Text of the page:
Tuesday, May 28, 2024

Appalachian State chancellor cites health reasons for leaving post

Sheri Everts, the chancellor of Appalachian State University for the last 10 years, announced she will step down Friday due to “significant health challenges.” 

“Over the last few months, I have been experiencing significant health challenges, and I must now focus on my personal health and well-being,” Everts told students, faculty and staff in making the announcement Monday.

“The last decade has been a time of growth and momentum for Appalachian State,” said University of North Carolina System President Peter Hans in a statement. “Chancellor Everts welcomed a record number of students, celebrated numerous academic and athletic accomplishments, and led a physical transformation of the beautiful Boone campus. A new investment in Hickory builds on App State’s commitment to public service, and generations of North Carolinians will find great opportunity close to home because of Chancellor Everts’ vision. I’m very grateful for her devoted service.”

Hans said he would announce an interim chancellor for the university by April 19.

Everts became App State’s eighth leader in 2014. During her term, enrollment grew to more than 21,000, representing almost 16% growth. She also helped secure more than $550 million for capital projects for the university, representing one of the largest infrastructure investments in the entire UNC System. Those investments include residence halls, academic facilities and athletics facilities.

In fall 2023, the university had its most diverse student body to date, with 19% of the total population being racially and/or ethnically underrepresented students. From 2014-2024, App State increased its underrepresented students by 77% and first-year underrepresented students by 117%. Approximately one-third of the university’s undergraduate students are from rural areas and one-third are first-generation college students.

App State also experienced record fundraising under Everts’ leadership. In the last fiscal year, the university raised more than $40 million, following a year that saw the largest cash fundraising in university history, at $31 million. Since 2014, App State’s endowment has grown to $150 million, more than doubling in value. For the current fiscal year, the university is on track to have most successful fundraising year in institutional history.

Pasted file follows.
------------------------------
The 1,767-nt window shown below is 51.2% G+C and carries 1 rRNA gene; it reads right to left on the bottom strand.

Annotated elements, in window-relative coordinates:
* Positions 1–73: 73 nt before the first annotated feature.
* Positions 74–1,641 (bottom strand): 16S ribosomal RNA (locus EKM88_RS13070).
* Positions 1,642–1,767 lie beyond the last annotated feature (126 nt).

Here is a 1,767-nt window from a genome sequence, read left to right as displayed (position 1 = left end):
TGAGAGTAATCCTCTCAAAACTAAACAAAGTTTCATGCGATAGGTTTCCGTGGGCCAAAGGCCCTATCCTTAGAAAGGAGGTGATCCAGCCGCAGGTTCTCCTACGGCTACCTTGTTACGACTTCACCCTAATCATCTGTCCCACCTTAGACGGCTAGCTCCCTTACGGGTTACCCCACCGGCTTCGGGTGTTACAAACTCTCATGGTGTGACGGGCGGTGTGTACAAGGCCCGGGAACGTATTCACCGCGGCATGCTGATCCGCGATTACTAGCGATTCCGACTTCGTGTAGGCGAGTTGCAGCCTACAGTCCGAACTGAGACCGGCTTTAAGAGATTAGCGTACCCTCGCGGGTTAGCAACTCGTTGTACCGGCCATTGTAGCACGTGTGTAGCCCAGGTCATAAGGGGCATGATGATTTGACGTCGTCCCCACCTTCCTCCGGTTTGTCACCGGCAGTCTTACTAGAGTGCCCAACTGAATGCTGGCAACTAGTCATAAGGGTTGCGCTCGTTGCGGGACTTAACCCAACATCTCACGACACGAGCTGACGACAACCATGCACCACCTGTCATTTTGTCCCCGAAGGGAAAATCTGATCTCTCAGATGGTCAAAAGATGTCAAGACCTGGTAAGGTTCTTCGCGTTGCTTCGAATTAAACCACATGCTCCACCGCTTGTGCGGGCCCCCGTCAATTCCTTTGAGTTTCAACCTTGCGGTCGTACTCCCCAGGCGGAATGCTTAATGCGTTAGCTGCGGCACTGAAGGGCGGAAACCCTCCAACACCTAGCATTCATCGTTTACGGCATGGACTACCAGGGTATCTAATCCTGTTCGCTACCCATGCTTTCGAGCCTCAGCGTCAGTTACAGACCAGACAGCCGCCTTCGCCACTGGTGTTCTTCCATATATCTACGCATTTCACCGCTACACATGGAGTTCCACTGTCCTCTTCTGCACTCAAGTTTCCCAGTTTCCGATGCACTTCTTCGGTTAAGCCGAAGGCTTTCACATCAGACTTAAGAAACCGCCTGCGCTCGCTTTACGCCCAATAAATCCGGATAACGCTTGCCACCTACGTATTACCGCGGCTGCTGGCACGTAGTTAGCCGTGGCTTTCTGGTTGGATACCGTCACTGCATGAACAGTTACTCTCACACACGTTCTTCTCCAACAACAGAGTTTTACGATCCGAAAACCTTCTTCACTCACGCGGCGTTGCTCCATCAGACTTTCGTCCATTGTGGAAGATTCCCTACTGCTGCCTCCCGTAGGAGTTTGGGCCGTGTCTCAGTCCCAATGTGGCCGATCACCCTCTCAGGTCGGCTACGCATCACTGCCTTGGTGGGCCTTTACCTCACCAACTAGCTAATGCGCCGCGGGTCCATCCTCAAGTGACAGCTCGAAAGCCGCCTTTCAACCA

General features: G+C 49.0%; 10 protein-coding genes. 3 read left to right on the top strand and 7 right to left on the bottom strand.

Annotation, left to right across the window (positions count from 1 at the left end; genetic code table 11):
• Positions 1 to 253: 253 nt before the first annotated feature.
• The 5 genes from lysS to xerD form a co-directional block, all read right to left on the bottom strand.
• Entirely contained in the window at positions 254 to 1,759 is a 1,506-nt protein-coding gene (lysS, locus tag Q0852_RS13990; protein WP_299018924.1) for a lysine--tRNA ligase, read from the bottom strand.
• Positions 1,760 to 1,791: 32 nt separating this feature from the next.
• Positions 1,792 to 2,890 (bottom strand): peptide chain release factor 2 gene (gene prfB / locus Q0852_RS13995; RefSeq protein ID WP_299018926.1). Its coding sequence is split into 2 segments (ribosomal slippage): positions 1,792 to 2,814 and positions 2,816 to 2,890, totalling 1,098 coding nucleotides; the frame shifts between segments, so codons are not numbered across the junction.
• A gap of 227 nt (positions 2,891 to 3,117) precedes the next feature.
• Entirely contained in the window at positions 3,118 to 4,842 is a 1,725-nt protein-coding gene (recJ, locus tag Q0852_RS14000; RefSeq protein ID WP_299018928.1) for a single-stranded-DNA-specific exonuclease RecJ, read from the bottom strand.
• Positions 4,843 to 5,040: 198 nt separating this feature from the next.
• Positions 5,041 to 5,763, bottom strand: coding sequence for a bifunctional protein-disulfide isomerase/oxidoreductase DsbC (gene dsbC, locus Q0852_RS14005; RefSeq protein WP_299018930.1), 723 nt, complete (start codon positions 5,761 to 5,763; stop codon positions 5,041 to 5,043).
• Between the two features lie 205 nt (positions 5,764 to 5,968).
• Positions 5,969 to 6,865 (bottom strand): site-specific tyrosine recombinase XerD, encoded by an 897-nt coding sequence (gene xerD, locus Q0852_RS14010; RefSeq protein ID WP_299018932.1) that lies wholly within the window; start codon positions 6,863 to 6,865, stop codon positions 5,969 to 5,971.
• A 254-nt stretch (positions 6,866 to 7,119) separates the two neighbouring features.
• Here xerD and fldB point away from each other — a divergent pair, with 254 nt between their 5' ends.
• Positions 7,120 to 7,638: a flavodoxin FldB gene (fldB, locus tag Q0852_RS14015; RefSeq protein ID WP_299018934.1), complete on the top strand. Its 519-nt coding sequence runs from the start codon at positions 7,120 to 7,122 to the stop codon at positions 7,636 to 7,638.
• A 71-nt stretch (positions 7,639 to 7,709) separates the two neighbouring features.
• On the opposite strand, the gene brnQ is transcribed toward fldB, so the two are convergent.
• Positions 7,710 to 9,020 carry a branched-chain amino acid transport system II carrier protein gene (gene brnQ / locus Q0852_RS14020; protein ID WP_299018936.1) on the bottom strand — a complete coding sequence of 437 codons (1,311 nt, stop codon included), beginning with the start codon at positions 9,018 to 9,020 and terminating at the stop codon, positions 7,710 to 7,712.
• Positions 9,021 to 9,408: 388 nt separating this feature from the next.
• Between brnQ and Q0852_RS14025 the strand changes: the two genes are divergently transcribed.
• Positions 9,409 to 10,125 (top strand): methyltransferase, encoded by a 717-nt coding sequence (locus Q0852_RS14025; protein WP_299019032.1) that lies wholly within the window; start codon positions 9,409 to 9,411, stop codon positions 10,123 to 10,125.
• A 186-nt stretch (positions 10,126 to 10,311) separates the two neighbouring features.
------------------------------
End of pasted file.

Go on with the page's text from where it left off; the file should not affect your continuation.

In 2022, Everts broke ground on the first phase of the university’s Innovation District, which aims to broaden economic development opportunities for rural areas in northwestern North Carolina. The district’s first phase will include a Conservatory for Biodiversity Education and Research, 156 faculty and staff housing units — consisting of one-, two- and three-bedroom configurations in five multistory buildings to help meet App State employees’ housing needs — and a zero-carbon district energy system with renewable energy technologies that will begin to transition the Boone campus away from steam power.

Everts also oversaw the opening of the App State Hickory campus to students in August 2023. Until Nov. 19, 2021, when App State purchased the former Corning Optical Communications building located along Highway 321, Hickory was the largest metropolitan area in North Carolina that did not have a public university campus. More than 100 undergraduate majors, as well as on-site student support services and resources, are available at the Hickory campus.

A Nebraska native, Everts graduated from the University of Nebraska-Lincoln in 1980 with a bachelor’s degree in English instruction and secondary education. After teaching middle school and high school English in Kansas and Nebraska, she returned to Lincoln to earn a master’s degree in literacy education and English in 1991 and a doctorate in administration, curriculum and instruction in 1994.

Everts began her higher education career in 1994 as an assistant professor in the Department of Teacher Education at the University of Nebraska Omaha. She held leadership roles University of Nebraska-Omaha and Illinois State University before coming to App State.


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